Donald Trump hailed Britain’s vote to leave the EU as “fantastic” as he arrived in Scotland on Friday (24 May) on his first international trip since becoming the presumptive Republican presidential nominee.
“I think it’s a great thing. I think it’s a fantastic thing,” he told reporters after stepping off a helicopter with the word “Trump” emblazoned on its side at the golf resort he owns in south-west Scotland.
Republican candidate Donald Trump said yesterday (5 May) he thought Britain would be better off out of the European Union.
Two bagpipers in kilts played as Trump landed and staff at the newly-renovated resort cheered.
Trump said he saw a “real parallel” between the anti-EU vote and his own campaign at a press conference which was briefly interrupted by a protester hurling red golf balls with black and white swastikas on them at the tycoon.
“People want to take their country back, they want independence,” he said, adding: “I think you’re going to have this happen more and more.”
And he mocked President Barack Obama’s backing for Britain to stay in the EU.
US President Barack Obama will put himself in an unusual, and risky, position next week in London: smack-dab in the middle of the heated British debate over whether to remain part of the European Union.
“I think his recommendation caused it to fail,” he quipped.
During a visit to London, Obama had warned Britain against leaving, saying it would find itself “at the back of the queue” for any bilateral trade deal.
At the resort, a large Scottish flag flew in front of the picturesque seafront, as protesters gathered nearby.
The visit is brief, just long enough to cut the ribbon following a refurbishment of his golf course, and he is due to return to the US on Saturday (25 June).
‘’Not welcome here’
The New York celebrity tycoon has caused alarm in Europe with his abrasive style and pledges to deport millions of undocumented immigrants and build a wall on the border with Mexico.
His proposal to ban Muslims from entering the United States drew the ire of Britain’s Prime Minister David Cameron, who called the idea “stupid, divisive and wrong”.
His main rival for the presidential vote in November, Hillary Clinton, seized the moment to post a video compilation of criticism from Cameron and others.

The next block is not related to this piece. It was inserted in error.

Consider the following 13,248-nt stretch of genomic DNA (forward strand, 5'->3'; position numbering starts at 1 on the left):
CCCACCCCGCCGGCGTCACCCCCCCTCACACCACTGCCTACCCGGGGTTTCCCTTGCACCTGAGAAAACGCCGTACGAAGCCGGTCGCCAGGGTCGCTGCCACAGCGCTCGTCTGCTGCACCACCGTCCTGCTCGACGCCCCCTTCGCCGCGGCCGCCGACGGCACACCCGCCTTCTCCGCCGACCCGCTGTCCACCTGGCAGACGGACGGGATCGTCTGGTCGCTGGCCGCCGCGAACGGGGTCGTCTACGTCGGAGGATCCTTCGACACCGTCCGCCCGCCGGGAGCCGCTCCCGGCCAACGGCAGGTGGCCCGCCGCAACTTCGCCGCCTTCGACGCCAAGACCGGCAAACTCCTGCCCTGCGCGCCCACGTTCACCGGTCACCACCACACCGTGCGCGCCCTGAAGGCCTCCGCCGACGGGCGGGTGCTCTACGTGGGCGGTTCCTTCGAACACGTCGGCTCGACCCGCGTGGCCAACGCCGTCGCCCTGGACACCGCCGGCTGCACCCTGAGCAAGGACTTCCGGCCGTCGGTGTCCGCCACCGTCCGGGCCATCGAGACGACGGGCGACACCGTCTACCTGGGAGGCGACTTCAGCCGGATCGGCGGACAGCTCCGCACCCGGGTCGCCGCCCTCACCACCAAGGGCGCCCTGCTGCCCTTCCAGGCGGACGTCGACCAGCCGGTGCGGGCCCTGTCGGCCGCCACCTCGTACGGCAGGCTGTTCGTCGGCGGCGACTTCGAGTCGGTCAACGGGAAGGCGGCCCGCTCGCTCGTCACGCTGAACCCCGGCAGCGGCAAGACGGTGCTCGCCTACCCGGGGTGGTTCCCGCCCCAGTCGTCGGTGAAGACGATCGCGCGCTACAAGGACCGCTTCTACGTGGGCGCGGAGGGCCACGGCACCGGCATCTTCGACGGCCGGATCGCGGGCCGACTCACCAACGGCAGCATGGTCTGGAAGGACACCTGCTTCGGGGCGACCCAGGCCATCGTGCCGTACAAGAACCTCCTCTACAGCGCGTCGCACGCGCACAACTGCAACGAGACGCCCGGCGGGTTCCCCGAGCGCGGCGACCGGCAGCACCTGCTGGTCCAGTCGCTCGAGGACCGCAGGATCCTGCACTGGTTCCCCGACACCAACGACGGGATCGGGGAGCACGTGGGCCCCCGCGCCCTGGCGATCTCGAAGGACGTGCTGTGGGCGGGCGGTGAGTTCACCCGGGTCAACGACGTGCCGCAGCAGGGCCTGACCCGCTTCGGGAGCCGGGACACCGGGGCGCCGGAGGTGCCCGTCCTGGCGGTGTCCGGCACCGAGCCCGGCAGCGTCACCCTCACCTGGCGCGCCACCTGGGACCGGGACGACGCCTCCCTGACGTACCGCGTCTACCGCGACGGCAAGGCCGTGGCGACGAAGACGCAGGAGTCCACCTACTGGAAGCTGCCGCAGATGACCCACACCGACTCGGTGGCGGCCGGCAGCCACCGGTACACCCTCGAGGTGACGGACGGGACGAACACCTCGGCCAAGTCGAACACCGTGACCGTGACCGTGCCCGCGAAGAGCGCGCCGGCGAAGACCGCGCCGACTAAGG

“People in Scotland are not thrilled about Trump coming to their country,” Clinton posted on Twitter. “We know the feeling.”
Two groups, Scotland Against Trump and Stand Up To Racism Scotland, bussed protesters to the golf resort to picket the property mogul.
“Scotland is a progressive, tolerant and multicultural country and we oppose the bigotry that Donald Trump represents,” Keir McKechnie of Stand Up To Racism Scotland told AFP.
“We want to tell the world that he’s not welcome here.”
Raising the Mexican flag
Jonathon Shafi of Scotland Against Trump said he wanted the gathering to demonstrate unity with protesters in the United States that have disrupted Trump rallies.
“We want to send a message of solidarity to movements like Black Lives Matter that we are united in opposition,” Shafi told AFP.
On Saturday, Trump is expected to travel to the Trump International Golf Links, another course he owns in the north-eastern Scottish coastal village of Balmedie, a resort that has been controversial with locals.
Some irate neighbours living next to the course have raised Mexican flags in symbolic opposition to Trump.
The trip stands in stark contrast to the welcome Obama received on a visit to Germany in 2008, when he was the presumptive Democratic nominee.
At the time, he addressed a crowd of tens of thousands about his hopes of closer links to a unified Europe.
Trump has criticised the continent’s leaders as “weak” and accused them of taking inadequate measures to combat terrorism following the Islamist attacks on Brussels in March.
As Brussels reels from an attack by Islamic State jihadists, analysts warn of a ripple effect that could further whip up populist sentiment on the continent and in the United States and push the British to vote to leave the EU.
US Republican presidential contender Donald Trump said German Chancellor Angela Merkel was wrong to let in thousands of migrants into Germany and that the refugee crisis could trigger revolutions and even the end of Europe.